Front Page
2022 Mock Draft
Column Archive
Draft King: Radio
How It All Began

Past Mocks:
2021 Mock Draft
2020 Mock Draft
2019 Mock Draft
2018 Mock Draft
2017 Mock Draft
2016 Mock Draft
2015 Mock Draft
2014 Mock Draft
2013 Mock Draft
2012 Mock Draft
2011 Mock Draft
2010 Mock Draft
2009 Mock Draft
2008 Mock Draft
2007 Mock Draft
2006 Mock Draft
2005 Mock Draft
2004 Mock Draft
2003 Mock Draft

Pi Network

National Football League
Draft King Analysis

October 26, 2011
Lou Pickney,

Reader feedback is always welcomed here. Send your thoughts to Draft King at

With Stanford redshirt junior QB Andrew Luck being one of the most coveted NFL draft prospects in years, there has been speculation going back to even before the season of teams that find themselves struggling out of the gate to potentially tank the rest of the season to be in position to draft Luck at the #1 spot. I've been asked about it on seemingly a weekly basis, and my opinion warrants mentioning on here.

In short: no NFL team is going to intentionally try to lose in order to gain a better draft position. There are too many people involved for that to happen, all of whom would forever be connected with the taint of either a winless season or one where their team finished dead last. It hurts coaches, it hurts players, and it hurts a team's fan base.

This isn't to say that there for sure won't be any Week 17 shenanigans, but barring a direct order coming down from an owner, I don't think it will happen. Coaches and players fight very hard to earn their spots, and failure to produce wins is something that makes all involved look bad.

Think of it from a player's perspective: in a league where contracts are almost never fully guaranteed, why should a guy go along with the notion of not trying 100% in order for the team to gain a new quarterback? What incentive is there when he could end up cut in the off-season and try to catch on elsewhere? And how about free agents to be? You've heard of "contract year" performances where guys excel in their final year before hitting the open market, and any players not giving their all with free agency upcoming would be acting very foolishly.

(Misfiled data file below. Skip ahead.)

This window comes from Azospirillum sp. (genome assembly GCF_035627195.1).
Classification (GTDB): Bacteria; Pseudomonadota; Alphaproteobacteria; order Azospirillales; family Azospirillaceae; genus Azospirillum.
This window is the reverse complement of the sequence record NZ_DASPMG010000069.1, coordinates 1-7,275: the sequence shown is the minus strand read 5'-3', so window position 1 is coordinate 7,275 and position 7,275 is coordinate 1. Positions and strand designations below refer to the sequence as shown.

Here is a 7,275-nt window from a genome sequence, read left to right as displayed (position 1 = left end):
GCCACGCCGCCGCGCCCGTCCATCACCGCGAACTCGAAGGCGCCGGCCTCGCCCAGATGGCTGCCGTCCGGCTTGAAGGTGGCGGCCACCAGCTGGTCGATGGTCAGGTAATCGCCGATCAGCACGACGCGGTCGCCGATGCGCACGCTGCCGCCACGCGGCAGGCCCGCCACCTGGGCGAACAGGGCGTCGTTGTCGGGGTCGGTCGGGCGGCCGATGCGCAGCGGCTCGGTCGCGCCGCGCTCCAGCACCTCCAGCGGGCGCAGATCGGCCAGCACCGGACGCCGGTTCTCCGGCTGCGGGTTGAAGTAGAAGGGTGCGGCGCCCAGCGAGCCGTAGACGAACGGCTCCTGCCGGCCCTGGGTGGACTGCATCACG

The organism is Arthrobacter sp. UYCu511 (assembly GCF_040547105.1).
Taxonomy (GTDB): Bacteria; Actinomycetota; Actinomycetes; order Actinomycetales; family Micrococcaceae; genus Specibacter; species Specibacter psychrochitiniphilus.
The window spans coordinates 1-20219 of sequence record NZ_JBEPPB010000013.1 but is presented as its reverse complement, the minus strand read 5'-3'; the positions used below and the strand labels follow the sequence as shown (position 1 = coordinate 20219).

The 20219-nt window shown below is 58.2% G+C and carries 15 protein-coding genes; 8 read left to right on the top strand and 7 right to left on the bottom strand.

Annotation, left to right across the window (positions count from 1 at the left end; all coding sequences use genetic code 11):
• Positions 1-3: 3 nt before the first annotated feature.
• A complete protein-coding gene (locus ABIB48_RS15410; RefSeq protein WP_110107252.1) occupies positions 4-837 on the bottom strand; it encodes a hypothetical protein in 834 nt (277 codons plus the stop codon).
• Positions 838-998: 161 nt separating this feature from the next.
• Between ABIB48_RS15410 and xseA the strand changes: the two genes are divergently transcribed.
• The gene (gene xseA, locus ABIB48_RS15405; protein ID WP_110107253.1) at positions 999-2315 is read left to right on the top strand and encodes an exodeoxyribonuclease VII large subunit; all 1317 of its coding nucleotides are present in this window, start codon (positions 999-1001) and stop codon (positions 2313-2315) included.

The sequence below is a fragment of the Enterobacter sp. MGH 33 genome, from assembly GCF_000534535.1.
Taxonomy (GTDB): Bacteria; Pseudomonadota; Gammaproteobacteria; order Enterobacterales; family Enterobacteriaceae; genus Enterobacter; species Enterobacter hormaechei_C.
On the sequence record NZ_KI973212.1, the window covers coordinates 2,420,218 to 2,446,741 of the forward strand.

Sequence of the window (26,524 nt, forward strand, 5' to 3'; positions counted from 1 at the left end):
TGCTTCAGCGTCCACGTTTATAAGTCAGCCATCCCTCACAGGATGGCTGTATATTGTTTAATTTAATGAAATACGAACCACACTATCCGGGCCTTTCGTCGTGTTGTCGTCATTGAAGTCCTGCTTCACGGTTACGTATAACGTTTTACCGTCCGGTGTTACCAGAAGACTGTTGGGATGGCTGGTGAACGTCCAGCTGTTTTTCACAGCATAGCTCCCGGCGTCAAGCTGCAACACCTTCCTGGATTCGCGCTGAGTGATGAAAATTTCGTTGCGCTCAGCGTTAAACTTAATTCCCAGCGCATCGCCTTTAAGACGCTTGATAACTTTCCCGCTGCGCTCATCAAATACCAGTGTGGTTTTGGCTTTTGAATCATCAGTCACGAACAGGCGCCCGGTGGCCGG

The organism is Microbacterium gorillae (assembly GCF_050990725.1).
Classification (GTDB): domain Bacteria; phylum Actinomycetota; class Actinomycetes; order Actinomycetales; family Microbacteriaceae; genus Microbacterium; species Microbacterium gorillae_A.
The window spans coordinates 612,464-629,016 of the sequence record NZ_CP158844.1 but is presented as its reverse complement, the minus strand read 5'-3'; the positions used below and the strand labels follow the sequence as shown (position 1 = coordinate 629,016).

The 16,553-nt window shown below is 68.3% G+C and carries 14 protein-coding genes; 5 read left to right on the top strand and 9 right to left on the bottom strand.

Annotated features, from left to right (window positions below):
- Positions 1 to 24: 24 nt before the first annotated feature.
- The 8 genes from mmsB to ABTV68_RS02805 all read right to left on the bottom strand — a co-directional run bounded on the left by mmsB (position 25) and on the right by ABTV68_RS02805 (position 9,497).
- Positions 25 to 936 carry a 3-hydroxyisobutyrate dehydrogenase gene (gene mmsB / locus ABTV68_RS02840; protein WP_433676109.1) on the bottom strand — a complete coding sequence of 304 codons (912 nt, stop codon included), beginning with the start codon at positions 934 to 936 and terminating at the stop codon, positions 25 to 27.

Tanking became enough of a problem in the NBA to where a lottery system had to be put into place, but a long basketball season is different than 16 grueling games, not to mention other obvious differences between the two sports that would make tanking difficult to do.

In short, the closest thing I think we'll see to tanking are teams having terrible seasons perhaps cite injuries to star players (who might normally play through them) as reason to not have them play. Yes, Andrew Luck is perhaps the top QB prospect since John Elway, as some have suggested, but any tanking to get him, or the right to draft him, seems low.

Plus, there is always that slight chance that Luck would go back for his redshirt senior season, though he has already said he has no plans to do that. But injury, changes of circumstances, etc. could potentially convince him to return to Stanford for 2012. It's a super long shot, but it's not impossible to think of it happening. So instead of tanking for Luck, teams could be tanking for the choice between Matt Barkley and Landry Jones -- and it's entirely possible that both of them could stay in school for 2012 as well.

It's obvious that Luck is a tremendous QB and an outstanding prospect, but the possible quarterbacks who might be near the top (and realize there's Luck, a drop, and then Level 2 begins) could end up being high choices as well, particularly with how safety rules are allowing wide receivers to go over the middle with impunity. The QB spot was important before, but quarterback in the modern NFL is more important than it's ever been, at least in my opinion.


Draft King is owned and operated by Lou Pickney. © 2003-2022, all rights reserved.
Unless otherwise noted, the views expressed here are those of Lou Pickney alone and do not necessarily reflect those of any media company.